Take an example:
Say you register with a broker that advertises a spread of 0.5 pips on EURUSD.
This does not mean that the spread remains at such a level at all times; rather, it means that this is the lowest spread you will see offered on this particular currency pair, unless, of course, you’re trading on a fixed-spread account (on which, again, the spread may widen during high market volatility). So, you log onto your trading platform and see the following prices:
EURUSD Bid: 1.11525
EURUSD Ask: 1.11530
EURUSD Spread: 0.5 pips
Say, now, that you place an order to buy 10 lots of EURUSD at 1.11530.
Pip value: $100 | Spread cost: $50
In the milliseconds that pass between your request to buy and the moment your order is filled, the price changes to 1.11532. The reason behind this could be the quality of execution offered by your broker, or the unavailability of enough liquidity at the Top of the Book price level (that is, the level that the broker alludes to when he advertises his EURUSD spread of 0.5 pips).
Now, 0.2 pips slippage may not seem like much so you do not complain. The market moves in your favour and once the Bid price reaches 1.11560 you decide to sell the 10 lots of EURUSD. Though it seemingly does not take more than a few milliseconds for your broker to execute your order, this time you experience a slippage of 0.3 pips, eventually getting filled at 1.11557. To sum up:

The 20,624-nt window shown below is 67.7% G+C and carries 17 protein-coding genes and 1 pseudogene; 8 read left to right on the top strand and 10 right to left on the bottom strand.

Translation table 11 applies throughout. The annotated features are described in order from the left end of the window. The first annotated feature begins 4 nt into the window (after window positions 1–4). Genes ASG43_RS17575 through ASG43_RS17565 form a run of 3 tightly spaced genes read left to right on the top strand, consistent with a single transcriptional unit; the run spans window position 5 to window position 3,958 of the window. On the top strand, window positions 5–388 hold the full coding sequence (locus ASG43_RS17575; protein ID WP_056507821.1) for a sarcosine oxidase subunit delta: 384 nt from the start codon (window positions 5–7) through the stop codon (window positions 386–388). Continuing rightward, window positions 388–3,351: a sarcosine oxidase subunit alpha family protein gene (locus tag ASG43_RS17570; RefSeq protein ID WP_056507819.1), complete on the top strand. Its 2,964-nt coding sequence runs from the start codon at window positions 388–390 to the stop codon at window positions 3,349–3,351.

Request to buy at 1.11530 | Request to sell at 1.11560
Order filled at 1.11532 | Order filled at 1.11557
All in all, you made a profit of 2.5 pips, which translates into $250. If your orders were filled at the price levels you requested, however, you would have made a profit of 3 pips, or, $300.
And, while your broker did seem to offer a spread of 0.5 pips to you, you ended up trading on a spread of 1.0 pip after experiencing slippage of 0.5 pips. Imagine, then, if your order was filled several pips away, and how quickly spread costs would add up when opening multiple positions each day.
See, lower spreads do matter a lot in forex trading, yet what matters most is the speed and likelihood of execution, the likelihood of you being able to actually take advantage of such spreads.
Indeed, one may be trading for months before actually managing to benefit from the low spreads that a broker supposedly offers, with slippage essentially translating into paying for higher-than-average spreads.
At the end of the day, it is wiser if you look at the spreads available at a broker in combination with what else this broker has to offer.
Suppose, for example, that broker A offers lower spreads than broker B, but the latter also provides you with access to a trading platform that is far superior to the one available at broker A, as well as with fast and reliable order execution, a variety of trading tools, daily market analysis and around-the-clock customer support.
It may just be better to pay slightly more for the spread but enjoy a far superior trading experience, than go after the lowest spreads and sacrifice other benefits.
The article was written by Electra Georgiades. Learn more about execution here.